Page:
The Hugo and Nebula Awards and Repeat Nominees, Part 4

We trundle along—now we’re up to looking at the way “repeaters” impact winning the Nebula Award. Parts 1 and Parts 2 discussed how the Nebula ballot is centralized: not as much as the Hugo, but still in a substantial way. Roughly speaking, 50% of the Nebula nominees have already received a Nebula nomination for Best Novel. Do these “repeaters” stand a better chance of winning?

In the case of the Nebula, the answer is a resounding yes. In the 2001-2014 period, 6 winners had already won the Nebula Award for Best Novel: Bear, Bujold, Haldeman, Le Guin, Willis, and Robinson. That’s a robust 43%; in contrast, the Hugo had 27% repeat winners from 2001-2014.

An additional 3 winners had previously been on the Best Novel ballot: Asaro, McDevitt, and Walton. So, all told, 9 out of 14 (64%) of the winners had previously appeared on the Nebula Best Novel ballot. When we consider the 50%/50% split of the slate, that means there is a substantial bias towards past winners and nominees.

2 more winners, Gaiman and Bacigalupi, had previously appeared on other parts of the Nebula ballot. There were only 3 “rookies” who won in their first time appearing on the ballot: Moon, Chabon, and Leckie. Let’s look at this visually:

Nebula Winners

Compared to the Hugo chart from Part 3, this shows more centralization towards repeaters. That’s an interesting reversal: it’s easier to get on the Nebula slate as a rookie than the Hugo, but it’s easier to win the Hugo as a rookie than the Nebula. Perhaps this reflects the different make-up of the voting groups: the SFWA is made up of authors, and probably more likely to vote for “one of their own.” Remember, we’re talking about statistical bias here, not absolute numbers. Even if only 5% of the voting pool is swayed by familiarity, that can have a substantial impact on winning.

One thing you see in the Nebula that you don’t see as often in the Hugo is the “lifetime achievement win.” Let’s isolate Ursula K. Le Guin’s 2009 win for Powers. Le Guin’s credentials are untouchable; she’s likely one of the 10 most influential SFF writers of all time, and has made essential contributions to both Science Fiction (the Hainish cycle) and Fantasy (Earthsea). Before Powers, Le Guin had won an impressive 5 Hugos and 5 Nebulas. All of that said, Powers doesn’t make much sense as a Nebula winner. It’s the third volume of a Young Adult series; historically, sequels and Young Adult books haven’t done very well in the Nebulas. I don’t think many readers would identify Powers as a “central” or “essential” Le Guin novel; if I was recommending Le Guin books to read, this might end up near the bottom. If, for some god-forskaen reason, you haven’t read any Le Guin, start with Left Hand of Darkness. So why did Powers win?

We can’t know for sure, but I suspect this was a way of honoring Le Guin’s whole career. Even though she had already won 3 Best Novel Nebulas, the SFWA voters figured she needed another. A number of literary awards work this way. The Pulitzer Prize has actually done this quite a bit, periodically giving an author an award at the end of their career as an acknowledgement of all the great writing they’ve done. William Faullkner—my favorite author, for the record—has two Pulitzer Prizes for lesser novels, A Fable and The Reivers, while his best novels went unrecognized.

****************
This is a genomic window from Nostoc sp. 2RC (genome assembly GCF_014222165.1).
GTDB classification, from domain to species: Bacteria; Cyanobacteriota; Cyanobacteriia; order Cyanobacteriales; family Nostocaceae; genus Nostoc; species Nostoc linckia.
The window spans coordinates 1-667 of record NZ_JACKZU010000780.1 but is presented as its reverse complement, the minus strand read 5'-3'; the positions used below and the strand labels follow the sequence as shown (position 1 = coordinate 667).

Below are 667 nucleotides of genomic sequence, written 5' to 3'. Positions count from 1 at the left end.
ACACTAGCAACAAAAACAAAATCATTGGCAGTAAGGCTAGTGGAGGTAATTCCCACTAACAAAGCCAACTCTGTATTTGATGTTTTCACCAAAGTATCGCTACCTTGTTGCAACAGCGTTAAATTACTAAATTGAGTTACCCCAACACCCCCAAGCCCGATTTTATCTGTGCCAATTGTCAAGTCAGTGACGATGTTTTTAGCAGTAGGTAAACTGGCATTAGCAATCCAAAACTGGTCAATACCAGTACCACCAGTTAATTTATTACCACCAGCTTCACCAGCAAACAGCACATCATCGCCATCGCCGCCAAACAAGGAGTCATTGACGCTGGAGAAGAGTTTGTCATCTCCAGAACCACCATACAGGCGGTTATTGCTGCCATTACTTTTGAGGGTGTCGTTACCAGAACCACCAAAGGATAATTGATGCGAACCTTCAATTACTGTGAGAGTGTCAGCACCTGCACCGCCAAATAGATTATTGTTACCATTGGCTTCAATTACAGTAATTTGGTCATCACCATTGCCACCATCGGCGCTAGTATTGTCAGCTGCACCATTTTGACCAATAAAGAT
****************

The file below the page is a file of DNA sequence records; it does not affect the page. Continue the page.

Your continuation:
Although the SFWA gives a Grandmaster award, which Le Guin won in 2003, the Powers Nebula might be just another way of honoring a long and distinguished career. I think Haldeman’s win for The Accidental Time Machine also falls into this “lifetime achievement award” category. While Bear, Robinson, and Willis all won for stronger novels, I think there was also a little “sentimental” bump to their wins. Even a small bump can greatly change the outcome.

Part of these Chaos Reports is simply gathering information for future predictions. While I don’t think the Nebula always goes to an author for their career, it does happen sometimes. I wouldn’t be stunned to see this happen again in the next 5 or 10 years. Who would be a likely lifetime sentimental winner? George R. R. Martin? No matter the actual quality of A Dream of Spring, I think it’ll stand a good chance of winning. Could Vandermeer get a “career” boost this year for Annihilation?

That speculation aside, let’s look at whether getting lots of nominations correlates to wins:

Table 4: Number of Wins for Best Novel Nebula Award for Repeat Nominees, 2001-2014
Nebula Repeat Winners

Not much to be learned here. There are several writers—Jemisin, Hopkinson, Mieville—who got 3 nominations but haven’t managed a win yet. Writers with only 2 nominations actually did better. Thus, you can’t necessarily correlate the number of nominations to number of wins. McDevitt is the true testimony to this: 9 nominations, 1 win. That works out to an 11.1% win percentage. The baseline chance of winning a Nebula, assuming no bias—i.e. just drawing one of the six names from a hat—is 16.7%, so McDevitt actually did worse than that.

So, to sum up: the Nebula slate is less centralized than the Hugo slate, with more of a tendency to nominate a wider array of authors. Still, that doesn’t translate to those “rookie” authors having a solid chance of winning. Instead, the Nebula award more often goes to the “repeaters,” particularly past winners. To think about that numerically, the Nebula slate is roughly 50%/50% prior nominees/new nominees. However, the breakdown for winning the Nebula is 65%/35%. In contrast, the Hugo was roughly 67%/33% for nominees, and 67%/33% for winners. One of those is proportional (the Hugo), the other is not. The plot thickens!

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